Start course
2h 10m

This course focuses on a concept known as core data, which will allow us to store our data in a database. We'll then show you how to apply this concept to a real-life app which we will build called Art Book.

Learning Objectives

Learn how to create a local database allowing users to save data on their phones using core data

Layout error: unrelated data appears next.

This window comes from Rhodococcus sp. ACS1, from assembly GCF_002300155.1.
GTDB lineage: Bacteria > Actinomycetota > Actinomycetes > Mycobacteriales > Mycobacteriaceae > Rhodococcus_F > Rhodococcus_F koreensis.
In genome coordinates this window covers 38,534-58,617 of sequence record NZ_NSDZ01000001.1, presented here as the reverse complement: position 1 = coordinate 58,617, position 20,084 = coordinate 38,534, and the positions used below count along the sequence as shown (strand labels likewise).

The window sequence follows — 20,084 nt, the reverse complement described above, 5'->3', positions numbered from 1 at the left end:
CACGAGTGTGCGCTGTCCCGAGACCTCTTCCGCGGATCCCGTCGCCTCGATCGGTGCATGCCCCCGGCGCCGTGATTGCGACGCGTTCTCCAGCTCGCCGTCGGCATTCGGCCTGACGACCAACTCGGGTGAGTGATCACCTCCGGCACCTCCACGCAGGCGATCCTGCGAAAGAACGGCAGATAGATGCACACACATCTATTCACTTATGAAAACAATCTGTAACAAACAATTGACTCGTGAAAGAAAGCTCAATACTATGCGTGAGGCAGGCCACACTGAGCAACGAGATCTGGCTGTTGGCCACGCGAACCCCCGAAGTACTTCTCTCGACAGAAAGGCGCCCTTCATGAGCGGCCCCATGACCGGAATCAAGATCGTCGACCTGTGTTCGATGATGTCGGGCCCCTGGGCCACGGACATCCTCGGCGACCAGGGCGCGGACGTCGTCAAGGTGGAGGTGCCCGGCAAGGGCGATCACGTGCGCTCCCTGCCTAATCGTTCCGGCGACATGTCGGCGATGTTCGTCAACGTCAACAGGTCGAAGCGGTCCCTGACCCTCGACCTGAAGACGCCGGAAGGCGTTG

Intended Audience

This course is intended for beginners who want to learn how to build apps using Swift.


To the most out of this course, you should have some basic understanding of programming and computer science in general.